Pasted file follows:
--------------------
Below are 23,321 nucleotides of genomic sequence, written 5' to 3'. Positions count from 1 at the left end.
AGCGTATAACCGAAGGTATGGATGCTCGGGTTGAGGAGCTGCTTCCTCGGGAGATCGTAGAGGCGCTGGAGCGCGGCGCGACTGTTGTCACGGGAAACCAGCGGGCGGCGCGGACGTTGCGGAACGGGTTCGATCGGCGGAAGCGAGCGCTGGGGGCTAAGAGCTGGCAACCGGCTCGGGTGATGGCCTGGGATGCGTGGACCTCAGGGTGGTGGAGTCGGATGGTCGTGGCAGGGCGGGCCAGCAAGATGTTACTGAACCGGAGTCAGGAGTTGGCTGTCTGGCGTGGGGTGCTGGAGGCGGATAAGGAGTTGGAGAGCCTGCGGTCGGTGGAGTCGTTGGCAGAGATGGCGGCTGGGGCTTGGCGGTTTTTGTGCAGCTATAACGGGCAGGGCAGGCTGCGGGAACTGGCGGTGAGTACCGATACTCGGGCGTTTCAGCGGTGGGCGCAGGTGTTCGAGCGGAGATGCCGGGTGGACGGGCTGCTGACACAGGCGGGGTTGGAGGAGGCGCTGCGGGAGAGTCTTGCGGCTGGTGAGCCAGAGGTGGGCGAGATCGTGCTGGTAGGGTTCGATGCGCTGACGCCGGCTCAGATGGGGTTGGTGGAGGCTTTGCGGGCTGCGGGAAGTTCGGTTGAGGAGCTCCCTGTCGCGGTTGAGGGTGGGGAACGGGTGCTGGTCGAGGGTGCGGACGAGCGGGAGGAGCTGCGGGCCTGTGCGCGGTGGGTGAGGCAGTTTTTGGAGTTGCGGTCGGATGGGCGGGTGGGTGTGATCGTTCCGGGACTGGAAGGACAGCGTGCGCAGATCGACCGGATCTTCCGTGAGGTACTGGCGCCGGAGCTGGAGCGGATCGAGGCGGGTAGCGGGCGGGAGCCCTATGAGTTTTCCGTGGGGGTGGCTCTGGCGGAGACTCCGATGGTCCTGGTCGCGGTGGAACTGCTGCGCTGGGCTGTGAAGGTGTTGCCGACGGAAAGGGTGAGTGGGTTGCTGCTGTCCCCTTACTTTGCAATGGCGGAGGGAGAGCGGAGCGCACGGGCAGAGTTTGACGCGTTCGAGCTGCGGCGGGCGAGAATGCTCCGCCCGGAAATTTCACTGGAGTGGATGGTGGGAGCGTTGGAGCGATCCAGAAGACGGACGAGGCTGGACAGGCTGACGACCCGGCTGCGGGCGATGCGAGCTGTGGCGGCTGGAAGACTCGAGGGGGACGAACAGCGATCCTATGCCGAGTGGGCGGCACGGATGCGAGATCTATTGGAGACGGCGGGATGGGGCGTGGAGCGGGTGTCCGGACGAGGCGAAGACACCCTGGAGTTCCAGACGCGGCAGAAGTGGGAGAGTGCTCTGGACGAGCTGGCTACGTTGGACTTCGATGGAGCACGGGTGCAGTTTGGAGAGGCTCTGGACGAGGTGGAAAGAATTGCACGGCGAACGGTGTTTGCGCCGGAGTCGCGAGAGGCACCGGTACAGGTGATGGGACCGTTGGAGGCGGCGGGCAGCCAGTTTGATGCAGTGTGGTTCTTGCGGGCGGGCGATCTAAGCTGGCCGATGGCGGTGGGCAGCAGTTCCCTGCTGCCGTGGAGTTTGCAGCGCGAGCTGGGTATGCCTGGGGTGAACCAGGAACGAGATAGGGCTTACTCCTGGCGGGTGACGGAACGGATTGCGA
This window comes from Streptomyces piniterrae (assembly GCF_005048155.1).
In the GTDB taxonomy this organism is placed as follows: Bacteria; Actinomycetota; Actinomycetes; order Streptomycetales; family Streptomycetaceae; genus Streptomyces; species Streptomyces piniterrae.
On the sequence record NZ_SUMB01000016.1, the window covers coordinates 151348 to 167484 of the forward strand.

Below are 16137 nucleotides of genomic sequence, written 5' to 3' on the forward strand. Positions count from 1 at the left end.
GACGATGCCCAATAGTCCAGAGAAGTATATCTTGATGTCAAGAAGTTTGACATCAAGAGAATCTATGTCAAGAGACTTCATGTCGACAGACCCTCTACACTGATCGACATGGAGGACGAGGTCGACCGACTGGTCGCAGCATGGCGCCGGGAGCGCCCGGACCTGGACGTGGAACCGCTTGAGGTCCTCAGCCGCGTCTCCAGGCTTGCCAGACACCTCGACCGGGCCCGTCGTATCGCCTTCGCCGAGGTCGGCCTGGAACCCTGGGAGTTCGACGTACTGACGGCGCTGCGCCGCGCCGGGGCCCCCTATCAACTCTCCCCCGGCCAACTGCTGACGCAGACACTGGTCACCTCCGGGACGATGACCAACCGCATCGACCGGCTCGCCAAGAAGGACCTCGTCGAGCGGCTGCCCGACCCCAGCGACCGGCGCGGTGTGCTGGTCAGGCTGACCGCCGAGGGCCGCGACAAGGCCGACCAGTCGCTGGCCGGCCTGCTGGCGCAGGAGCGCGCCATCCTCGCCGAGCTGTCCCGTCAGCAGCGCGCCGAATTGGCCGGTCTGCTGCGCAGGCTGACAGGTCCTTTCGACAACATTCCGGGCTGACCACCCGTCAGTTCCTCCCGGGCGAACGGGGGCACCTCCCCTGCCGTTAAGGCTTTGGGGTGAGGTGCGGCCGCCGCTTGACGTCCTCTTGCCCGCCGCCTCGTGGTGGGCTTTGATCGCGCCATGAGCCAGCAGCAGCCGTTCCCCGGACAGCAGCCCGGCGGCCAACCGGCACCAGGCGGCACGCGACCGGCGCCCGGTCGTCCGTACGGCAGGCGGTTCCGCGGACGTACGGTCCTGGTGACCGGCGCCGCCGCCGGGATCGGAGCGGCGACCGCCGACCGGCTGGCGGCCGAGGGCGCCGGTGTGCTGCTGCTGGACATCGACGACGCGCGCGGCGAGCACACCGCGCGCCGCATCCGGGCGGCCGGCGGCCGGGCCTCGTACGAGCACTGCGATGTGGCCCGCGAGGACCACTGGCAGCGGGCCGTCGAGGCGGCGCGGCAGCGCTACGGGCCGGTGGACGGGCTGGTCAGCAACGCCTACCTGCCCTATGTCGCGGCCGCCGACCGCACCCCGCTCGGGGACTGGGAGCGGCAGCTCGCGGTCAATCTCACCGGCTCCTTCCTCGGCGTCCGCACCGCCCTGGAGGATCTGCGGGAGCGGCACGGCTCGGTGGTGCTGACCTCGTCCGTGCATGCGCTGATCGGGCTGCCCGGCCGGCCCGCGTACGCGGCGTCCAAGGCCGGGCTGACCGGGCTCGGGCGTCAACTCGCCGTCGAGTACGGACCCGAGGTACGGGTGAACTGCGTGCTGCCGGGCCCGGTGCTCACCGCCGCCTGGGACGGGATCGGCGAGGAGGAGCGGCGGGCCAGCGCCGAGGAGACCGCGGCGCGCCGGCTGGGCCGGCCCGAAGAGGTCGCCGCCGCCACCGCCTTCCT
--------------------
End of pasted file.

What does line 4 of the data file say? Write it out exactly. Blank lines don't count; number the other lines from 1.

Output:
In the GTDB taxonomy this organism is placed as follows: Bacteria; Actinomycetota; Actinomycetes; order Streptomycetales; family Streptomycetaceae; genus Streptomyces; species Streptomyces piniterrae.